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Players told to disclose business interests

One of the significant decisions taken by the BCCI on Sunday was to ask cricketers to declare their interests in sports management companies. According Jagmohan Dalmiya, the board had changed its "mode of working" when it comes to keeping a check on players' conflict of interests. Somshuvra Laha reports.

cricket Updated: Jul 29, 2013 03:48 IST
Somshuvra Laha

One of the significant decisions taken by the BCCI on Sunday was to ask cricketers to declare their interests in sports management companies. According to interim BCCI president, Jagmohan Dalmiya, the board had changed its "mode of working" when it comes to keeping a check on players' conflict of interests.

"We don't believe you have to be after any player or anybody. Therefore, the players will have to declare their interest in sports management companies. We will see how we can help them," said Dalmiya after the working committee meeting.

It could be much more complex than that. The BCCI already keeps a tab on how much they pay to the players, via the annual contract and on per-match basis. This decision means the BCCI has given itself a reason to probe further into a player's life.

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It all started with MS Dhoni though. The India captain is the face of Rhiti Sports, headed by friend Arun Pandey, with whom he has an endorsement deal worth R200 crore. That was fine till it emerged that Dhoni also had a 15% stake in the company for a little over one month earlier this year. That means for that period, Dhoni was both India captain and stakeholder in a company that manages players like Suresh Raina, Ravindra Jadeja and Pragyan Ojha.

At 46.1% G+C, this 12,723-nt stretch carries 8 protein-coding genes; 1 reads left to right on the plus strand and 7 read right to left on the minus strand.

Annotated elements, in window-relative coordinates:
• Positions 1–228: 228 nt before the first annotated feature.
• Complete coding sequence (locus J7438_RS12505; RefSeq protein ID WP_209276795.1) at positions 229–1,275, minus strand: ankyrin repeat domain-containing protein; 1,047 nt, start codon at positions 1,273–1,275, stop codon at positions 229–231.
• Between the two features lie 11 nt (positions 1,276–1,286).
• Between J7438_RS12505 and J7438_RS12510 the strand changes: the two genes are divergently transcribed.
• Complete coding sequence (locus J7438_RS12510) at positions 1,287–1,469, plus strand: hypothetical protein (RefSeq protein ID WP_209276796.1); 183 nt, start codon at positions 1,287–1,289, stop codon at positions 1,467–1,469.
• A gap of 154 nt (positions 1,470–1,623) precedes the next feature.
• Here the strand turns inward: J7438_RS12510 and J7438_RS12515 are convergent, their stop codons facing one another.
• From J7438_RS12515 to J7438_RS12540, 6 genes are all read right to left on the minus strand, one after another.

It puts Dhoni in a spot of bother, more so if two players handled by the same company are involved in a heated altercation on the field, as it happened between Raina and Jadeja in Port-of-Spain.

Currently, most of the India players are managed by top sports management companies. World Sports Group has managed Sachin Tendulkar's portfolio for more than 15 years now. It also manages Gautam Gambhir and Cheteshwar Pujara. Another top company, Professional Management Group, manages the profiles of Virender Sehwag, Manoj Tiwary and Varun Aaron.

With rising clamour for transparency, Sunday's decision could finally provide some clarity. But it also means that in times when players need to seek permission to even speak to the media, the BCCI would now effectively be privy to all financial details of a cricketer. Most won't bother, but what about the cricketers?